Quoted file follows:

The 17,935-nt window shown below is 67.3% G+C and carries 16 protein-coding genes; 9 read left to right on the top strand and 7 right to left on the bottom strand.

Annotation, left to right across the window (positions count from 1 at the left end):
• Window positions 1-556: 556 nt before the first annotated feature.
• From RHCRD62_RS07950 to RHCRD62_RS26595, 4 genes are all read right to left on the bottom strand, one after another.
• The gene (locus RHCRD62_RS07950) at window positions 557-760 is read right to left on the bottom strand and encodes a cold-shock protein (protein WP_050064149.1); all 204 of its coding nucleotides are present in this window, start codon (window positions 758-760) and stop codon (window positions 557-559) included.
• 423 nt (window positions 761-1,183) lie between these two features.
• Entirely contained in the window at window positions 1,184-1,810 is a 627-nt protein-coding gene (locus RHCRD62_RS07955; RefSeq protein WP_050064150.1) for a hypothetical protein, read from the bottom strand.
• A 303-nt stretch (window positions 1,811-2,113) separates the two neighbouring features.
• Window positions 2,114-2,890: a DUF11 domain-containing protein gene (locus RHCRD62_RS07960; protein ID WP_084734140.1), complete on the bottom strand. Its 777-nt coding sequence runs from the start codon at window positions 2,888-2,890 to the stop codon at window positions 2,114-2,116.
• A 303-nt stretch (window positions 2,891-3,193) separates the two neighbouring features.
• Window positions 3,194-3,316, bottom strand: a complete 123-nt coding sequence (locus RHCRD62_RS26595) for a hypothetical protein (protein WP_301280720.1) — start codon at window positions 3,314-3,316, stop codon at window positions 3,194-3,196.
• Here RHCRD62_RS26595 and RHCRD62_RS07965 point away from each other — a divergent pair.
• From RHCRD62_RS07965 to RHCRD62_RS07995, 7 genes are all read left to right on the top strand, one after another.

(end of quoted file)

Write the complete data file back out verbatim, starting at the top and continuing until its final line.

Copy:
The 17,935-nt window shown below is 67.3% G+C and carries 16 protein-coding genes; 9 read left to right on the top strand and 7 right to left on the bottom strand.

Annotation, left to right across the window (positions count from 1 at the left end):
• Window positions 1-556: 556 nt before the first annotated feature.
• From RHCRD62_RS07950 to RHCRD62_RS26595, 4 genes are all read right to left on the bottom strand, one after another.
• The gene (locus RHCRD62_RS07950) at window positions 557-760 is read right to left on the bottom strand and encodes a cold-shock protein (protein WP_050064149.1); all 204 of its coding nucleotides are present in this window, start codon (window positions 758-760) and stop codon (window positions 557-559) included.
• 423 nt (window positions 761-1,183) lie between these two features.
• Entirely contained in the window at window positions 1,184-1,810 is a 627-nt protein-coding gene (locus RHCRD62_RS07955; RefSeq protein WP_050064150.1) for a hypothetical protein, read from the bottom strand.
• A 303-nt stretch (window positions 1,811-2,113) separates the two neighbouring features.
• Window positions 2,114-2,890: a DUF11 domain-containing protein gene (locus RHCRD62_RS07960; protein ID WP_084734140.1), complete on the bottom strand. Its 777-nt coding sequence runs from the start codon at window positions 2,888-2,890 to the stop codon at window positions 2,114-2,116.
• A 303-nt stretch (window positions 2,891-3,193) separates the two neighbouring features.
• Window positions 3,194-3,316, bottom strand: a complete 123-nt coding sequence (locus RHCRD62_RS26595) for a hypothetical protein (protein WP_301280720.1) — start codon at window positions 3,314-3,316, stop codon at window positions 3,194-3,196.
• Here RHCRD62_RS26595 and RHCRD62_RS07965 point away from each other — a divergent pair.
• From RHCRD62_RS07965 to RHCRD62_RS07995, 7 genes are all read left to right on the top strand, one after another.